Woman: I promise to take out the recycling, even though I think you're way better at it.The idea that women should bolster men's egos by pretending to be less competent than they are is a real classic. Last week, Echidne wrote a post on Louisa May Alcott's Under The Lilacs. Echidne presents Alcott's description of an archery competition in which the book's young heroine is winning, but throws the competition at the last minute so that the boy will triumph. In return, she wins said boy's admiration. Echidne notes that Alcott's book shows "how much work has always gone into the turning out of conservative women."
Man: I promise never to take myself too seriously.
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I think this pressure extends to progressive women as well, and it seems we haven't come as far since the Victorian era as we'd like to think. Furthermore, Chemistry's 16-second spot squeezes in an extra wrinkle: not only will the woman feign lower competence; she will do so while still performing the task herself.
And what happens if we comply with this cultural directive? Well, Chemistry dot com can help out there too.
I went and took another look at this commercial from their "vows" campaign:
Man A: I promise not to tell any of our friends that you occasionally wear bronzer.The martyr role? What, would that be like taking things onto oneself ("I promise to take out the recycling"), while maintaining a properly self-effacing attitude ("even though you're way better at it")? Over and over, forever?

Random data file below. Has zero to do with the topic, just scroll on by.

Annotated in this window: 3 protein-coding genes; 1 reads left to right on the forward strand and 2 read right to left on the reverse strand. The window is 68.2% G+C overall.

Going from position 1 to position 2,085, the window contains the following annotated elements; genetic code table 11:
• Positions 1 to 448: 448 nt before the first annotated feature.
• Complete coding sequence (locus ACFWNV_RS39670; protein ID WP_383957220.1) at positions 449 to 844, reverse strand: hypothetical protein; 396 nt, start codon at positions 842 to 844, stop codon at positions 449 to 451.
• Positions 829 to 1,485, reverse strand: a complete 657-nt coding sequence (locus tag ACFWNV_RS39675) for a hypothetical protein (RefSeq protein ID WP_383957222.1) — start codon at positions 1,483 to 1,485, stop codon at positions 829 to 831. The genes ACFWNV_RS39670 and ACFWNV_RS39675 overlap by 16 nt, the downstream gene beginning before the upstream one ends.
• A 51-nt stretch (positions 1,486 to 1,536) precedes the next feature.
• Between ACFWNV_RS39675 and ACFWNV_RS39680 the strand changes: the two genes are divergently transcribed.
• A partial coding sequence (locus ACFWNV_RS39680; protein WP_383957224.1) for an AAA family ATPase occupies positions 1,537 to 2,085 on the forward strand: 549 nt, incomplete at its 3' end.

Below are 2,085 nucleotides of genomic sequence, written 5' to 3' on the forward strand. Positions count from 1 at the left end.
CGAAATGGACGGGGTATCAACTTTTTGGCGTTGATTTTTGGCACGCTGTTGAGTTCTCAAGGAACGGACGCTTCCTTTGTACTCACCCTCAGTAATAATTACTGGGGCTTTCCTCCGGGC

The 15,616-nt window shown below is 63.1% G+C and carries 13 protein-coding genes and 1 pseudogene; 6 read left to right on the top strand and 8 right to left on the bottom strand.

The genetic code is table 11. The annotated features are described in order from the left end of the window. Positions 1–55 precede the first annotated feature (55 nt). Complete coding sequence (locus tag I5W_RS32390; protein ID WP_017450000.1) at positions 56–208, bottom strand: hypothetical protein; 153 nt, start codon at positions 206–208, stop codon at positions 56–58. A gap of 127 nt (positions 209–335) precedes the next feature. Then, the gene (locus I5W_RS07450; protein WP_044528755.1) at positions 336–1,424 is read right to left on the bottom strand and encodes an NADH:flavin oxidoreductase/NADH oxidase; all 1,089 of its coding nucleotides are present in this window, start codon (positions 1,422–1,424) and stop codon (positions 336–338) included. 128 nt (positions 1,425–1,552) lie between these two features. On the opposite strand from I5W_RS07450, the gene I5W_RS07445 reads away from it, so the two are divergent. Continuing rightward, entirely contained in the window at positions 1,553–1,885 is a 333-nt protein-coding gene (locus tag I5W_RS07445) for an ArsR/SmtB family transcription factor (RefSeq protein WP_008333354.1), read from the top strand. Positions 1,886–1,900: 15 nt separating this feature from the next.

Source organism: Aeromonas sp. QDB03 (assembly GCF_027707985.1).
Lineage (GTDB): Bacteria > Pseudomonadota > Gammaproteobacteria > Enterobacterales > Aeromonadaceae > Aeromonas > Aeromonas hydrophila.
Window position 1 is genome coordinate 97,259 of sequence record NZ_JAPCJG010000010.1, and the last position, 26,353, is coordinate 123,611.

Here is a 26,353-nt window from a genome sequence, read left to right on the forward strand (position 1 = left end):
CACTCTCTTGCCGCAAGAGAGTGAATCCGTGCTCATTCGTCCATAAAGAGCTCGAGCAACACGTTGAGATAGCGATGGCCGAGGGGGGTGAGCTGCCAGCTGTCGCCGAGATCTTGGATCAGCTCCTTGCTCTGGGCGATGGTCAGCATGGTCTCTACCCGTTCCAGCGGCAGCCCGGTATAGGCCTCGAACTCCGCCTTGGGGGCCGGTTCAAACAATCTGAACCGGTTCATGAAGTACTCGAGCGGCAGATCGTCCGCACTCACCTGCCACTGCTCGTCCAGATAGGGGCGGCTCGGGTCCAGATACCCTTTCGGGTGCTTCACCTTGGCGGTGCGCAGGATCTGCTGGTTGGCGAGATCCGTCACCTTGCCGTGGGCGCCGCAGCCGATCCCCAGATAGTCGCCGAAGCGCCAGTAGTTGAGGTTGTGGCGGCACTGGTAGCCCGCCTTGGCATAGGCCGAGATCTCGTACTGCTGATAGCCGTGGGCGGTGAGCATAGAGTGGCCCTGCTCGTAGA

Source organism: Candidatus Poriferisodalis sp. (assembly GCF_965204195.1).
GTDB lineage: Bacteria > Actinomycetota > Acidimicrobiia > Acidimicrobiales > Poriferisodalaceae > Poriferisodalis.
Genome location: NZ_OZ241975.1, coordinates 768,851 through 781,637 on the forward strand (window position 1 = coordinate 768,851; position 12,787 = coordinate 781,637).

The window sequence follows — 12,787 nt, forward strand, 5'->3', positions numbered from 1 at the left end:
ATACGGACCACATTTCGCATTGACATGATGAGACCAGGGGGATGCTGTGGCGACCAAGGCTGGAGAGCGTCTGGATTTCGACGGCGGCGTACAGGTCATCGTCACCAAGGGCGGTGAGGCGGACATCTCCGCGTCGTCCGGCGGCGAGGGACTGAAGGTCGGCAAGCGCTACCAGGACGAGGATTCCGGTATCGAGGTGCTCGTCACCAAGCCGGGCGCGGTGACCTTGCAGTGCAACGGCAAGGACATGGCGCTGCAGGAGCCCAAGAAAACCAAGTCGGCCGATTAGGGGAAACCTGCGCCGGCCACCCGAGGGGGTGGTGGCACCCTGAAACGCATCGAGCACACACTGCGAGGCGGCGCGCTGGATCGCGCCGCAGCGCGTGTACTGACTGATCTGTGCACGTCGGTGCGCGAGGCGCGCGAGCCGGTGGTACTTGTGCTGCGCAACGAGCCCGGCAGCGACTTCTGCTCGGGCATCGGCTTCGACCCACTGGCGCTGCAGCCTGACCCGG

Man B: Yeah, that's a secret!
Man B: I vow as your partner to never play the martyr role.
Man A: [points and laughs] That's your mother's job. And I promise to respect your rational problem with cilantro.
Watching these two commercials, I feel like I'm encountering the same woman at two stages of life: the young martyr-in-training, and the used-up mother good for a laugh about what a silly old martyr she is.
I think it's great that Chemistry dot com is open to clients seeking same-sex partners, and that they're not afraid to show it in adverts. A good next step would be to show two loving men without tut-tutting at women about what pains in the ass we are.
I would also like to see a depiction of two women together without getting into a clusterfuckastrophe of prescriptive gender stereotypes. But if this is how Chemistry dot com does with ads featuring one woman or even no women at all, I won't hold my breath. But I will keep on teaspoonin'.